Kubernetes and Akka compose very well, each being responsible for a different layer and function in the application stack. Akka is the programming model to write the application in, and its supporting runtime—it helps to manage business logic; data consistency and integrity; operational semantics; distributed and local workflow and communication; integration with other systems, etc. Kubernetes the tool for operations to manage large numbers of container instances in a uniform fashion—it helps managing container life-cycle; versioning and grouping of containers; routing communication between containers; managing security, authentication, and authorization between containers, etc.

In essence, Kubernetes’ job is to give your application enough compute resources, getting external traffic to a node in your application, and manage things like access control—while Akka’s job is deciding how to distribute that work across all the computing resource that has been given to it.

InfoQ: Akka embraces a “let it crash” approach—that is losing one actor shouldn’t matter because another will pick up the work. Can you explain how this works in a container environment? Does an admin need to intervene?

Bonér: Traditional thread-based programming models only give a single thread of control, so if this thread crashes with an exception, you are in trouble. This means that you need to make all error handling explicit within this single thread. Exceptions do not propagate between threads, or across the network, so there is no way of even finding out that something has failed. But losing the thread, or in the worst case, the whole container is very expensive. To make things worse, the use of synchronous protocols can cause these failures to cascade across the whole application. We can do better than this.

In Akka you design your application in so-called “supervisor hierarchies” where the actors are watching out for each other’s health and manage each other’s failures. If an actor fails, its error is isolated and contained, reified as a message that is sent asynchronously—across the network if needed—to its supervising actor, who can handle the failure in a safe healthy context and restart the failed actor automatically according to declaratively defined rules. This naturally yields a non-defensive way of programming and a fast fail (and recover) approach that is also called “let it crash.”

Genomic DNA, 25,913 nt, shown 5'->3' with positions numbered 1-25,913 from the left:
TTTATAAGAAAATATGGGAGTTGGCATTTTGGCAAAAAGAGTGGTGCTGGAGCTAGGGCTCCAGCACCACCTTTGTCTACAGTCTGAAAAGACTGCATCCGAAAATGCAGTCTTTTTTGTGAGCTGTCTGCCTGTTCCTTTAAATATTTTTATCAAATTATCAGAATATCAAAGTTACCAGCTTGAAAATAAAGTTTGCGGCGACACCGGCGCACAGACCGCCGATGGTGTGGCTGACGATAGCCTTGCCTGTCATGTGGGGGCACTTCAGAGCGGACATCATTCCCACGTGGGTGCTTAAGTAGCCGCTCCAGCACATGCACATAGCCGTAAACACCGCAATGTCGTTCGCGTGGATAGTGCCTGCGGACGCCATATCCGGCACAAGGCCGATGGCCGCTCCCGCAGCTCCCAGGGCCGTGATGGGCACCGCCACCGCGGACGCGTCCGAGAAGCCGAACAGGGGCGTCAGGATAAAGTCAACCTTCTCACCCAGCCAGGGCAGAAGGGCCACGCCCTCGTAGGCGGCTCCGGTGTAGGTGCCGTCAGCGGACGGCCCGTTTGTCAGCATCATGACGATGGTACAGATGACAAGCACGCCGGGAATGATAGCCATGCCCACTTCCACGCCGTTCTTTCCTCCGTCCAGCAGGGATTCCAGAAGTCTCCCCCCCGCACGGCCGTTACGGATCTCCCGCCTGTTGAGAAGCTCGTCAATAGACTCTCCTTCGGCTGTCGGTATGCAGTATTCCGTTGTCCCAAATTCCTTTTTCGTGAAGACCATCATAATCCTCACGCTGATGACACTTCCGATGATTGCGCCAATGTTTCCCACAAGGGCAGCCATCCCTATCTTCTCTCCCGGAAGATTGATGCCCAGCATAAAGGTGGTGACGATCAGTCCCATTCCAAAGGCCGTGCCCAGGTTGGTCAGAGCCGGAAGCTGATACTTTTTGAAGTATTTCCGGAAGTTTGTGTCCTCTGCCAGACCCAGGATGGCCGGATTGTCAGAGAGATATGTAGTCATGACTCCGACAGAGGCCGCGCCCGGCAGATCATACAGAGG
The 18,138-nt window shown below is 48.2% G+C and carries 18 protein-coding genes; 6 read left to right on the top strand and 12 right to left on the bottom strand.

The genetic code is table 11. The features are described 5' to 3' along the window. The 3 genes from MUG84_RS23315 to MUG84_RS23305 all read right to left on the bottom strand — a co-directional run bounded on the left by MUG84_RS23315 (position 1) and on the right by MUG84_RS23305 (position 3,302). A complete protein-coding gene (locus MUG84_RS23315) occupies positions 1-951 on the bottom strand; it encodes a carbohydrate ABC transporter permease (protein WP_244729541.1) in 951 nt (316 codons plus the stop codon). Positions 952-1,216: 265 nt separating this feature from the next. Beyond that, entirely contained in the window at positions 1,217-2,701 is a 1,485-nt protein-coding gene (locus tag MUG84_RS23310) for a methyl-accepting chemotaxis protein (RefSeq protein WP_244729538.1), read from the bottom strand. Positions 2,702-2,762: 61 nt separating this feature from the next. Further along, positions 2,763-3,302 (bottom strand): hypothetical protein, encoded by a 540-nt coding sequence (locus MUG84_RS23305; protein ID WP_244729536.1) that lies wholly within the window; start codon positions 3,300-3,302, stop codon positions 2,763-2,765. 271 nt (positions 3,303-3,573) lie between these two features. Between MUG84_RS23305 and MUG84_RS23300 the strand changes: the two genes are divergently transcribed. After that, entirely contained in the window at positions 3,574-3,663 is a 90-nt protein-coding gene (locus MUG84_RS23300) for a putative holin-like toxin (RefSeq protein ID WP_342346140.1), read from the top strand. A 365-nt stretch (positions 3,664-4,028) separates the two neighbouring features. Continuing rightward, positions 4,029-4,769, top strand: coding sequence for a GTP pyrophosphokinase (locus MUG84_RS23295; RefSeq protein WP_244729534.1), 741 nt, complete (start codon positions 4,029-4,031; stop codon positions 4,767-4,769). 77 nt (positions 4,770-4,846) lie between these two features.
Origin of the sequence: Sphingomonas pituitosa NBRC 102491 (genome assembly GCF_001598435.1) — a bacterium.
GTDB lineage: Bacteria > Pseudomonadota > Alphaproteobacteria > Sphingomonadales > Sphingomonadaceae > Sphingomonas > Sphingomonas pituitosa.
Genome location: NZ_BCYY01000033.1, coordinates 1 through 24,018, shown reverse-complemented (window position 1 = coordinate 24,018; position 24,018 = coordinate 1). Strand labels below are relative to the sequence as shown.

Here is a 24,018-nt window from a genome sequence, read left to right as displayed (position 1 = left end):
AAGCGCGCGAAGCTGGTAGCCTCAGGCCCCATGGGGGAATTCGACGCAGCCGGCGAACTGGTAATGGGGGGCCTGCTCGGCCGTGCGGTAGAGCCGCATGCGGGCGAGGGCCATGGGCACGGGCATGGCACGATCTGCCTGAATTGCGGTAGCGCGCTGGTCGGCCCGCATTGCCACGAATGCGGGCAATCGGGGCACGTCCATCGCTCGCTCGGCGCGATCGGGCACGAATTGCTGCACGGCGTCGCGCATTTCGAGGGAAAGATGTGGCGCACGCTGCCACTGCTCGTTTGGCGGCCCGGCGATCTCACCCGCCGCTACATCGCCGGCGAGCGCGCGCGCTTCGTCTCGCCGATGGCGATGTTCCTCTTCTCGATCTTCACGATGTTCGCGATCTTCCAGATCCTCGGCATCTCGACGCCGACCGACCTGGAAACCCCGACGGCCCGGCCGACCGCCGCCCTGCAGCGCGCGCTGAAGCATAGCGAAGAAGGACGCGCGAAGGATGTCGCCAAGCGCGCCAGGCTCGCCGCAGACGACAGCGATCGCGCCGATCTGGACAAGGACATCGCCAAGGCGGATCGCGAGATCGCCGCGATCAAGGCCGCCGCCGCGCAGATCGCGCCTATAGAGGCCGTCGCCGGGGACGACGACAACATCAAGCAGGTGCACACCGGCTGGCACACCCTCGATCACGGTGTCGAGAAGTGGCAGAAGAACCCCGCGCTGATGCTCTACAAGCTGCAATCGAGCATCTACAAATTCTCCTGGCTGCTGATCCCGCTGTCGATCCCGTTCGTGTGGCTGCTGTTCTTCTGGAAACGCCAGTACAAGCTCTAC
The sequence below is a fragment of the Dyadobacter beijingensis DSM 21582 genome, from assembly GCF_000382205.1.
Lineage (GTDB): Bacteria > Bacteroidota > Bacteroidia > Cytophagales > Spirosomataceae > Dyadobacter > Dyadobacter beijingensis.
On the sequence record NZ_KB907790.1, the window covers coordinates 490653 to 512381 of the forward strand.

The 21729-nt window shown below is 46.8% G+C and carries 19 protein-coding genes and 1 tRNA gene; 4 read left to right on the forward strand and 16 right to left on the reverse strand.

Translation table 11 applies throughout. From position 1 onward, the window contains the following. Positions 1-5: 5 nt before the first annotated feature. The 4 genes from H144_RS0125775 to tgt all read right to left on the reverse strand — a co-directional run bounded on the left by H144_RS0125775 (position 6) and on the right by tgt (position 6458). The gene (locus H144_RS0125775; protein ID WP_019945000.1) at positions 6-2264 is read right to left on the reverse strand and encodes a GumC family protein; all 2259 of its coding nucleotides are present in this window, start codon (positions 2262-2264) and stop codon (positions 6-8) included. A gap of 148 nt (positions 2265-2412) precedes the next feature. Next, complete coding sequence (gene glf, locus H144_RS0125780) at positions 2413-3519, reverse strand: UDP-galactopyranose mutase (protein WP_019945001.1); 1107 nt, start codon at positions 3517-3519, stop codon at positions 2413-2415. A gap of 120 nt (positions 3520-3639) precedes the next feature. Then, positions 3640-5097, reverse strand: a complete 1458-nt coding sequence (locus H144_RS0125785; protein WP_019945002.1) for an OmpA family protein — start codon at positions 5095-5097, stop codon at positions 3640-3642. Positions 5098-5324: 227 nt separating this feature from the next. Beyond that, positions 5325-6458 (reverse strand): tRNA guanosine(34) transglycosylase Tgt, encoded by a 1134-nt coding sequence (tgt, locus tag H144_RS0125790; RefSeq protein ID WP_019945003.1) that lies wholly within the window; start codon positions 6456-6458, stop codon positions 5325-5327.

This might sound like it is overlapping with the roles of Kubernetes, and it’s true that both Kubernetes and Akka helps to manage resilience and scalability, but at distinct granularity levels in the application stack. You can also look at the two technologies in terms of fine-grained versus coarse-grained resilience and scalability.

Kubernetes allows for coarse-grained container-level management of resilience and scalability, where the container is replicated, restarted, or scaled out/in as a whole. Akka allows for fine-grained entity-level management of resilience and scalability—working closely with the application—where each service in itself is a cluster of entity replicas that are replicated, restarted, and scaled up and down as needed, automatically managed by the Akka runtime, without the operator or Kubernetes having to intervene.

InfoQ: Could you give us an idea of Akka adoption? How many monthly downloads do you currently see?

Bonér: Akka has been growing rapidly in the last two years. Today it has around 5 million downloads a month, compared with 500,000 downloads a month two years ago. If you’re interested in some of the earliest history and milestones around the project, this infographic has some cool data points.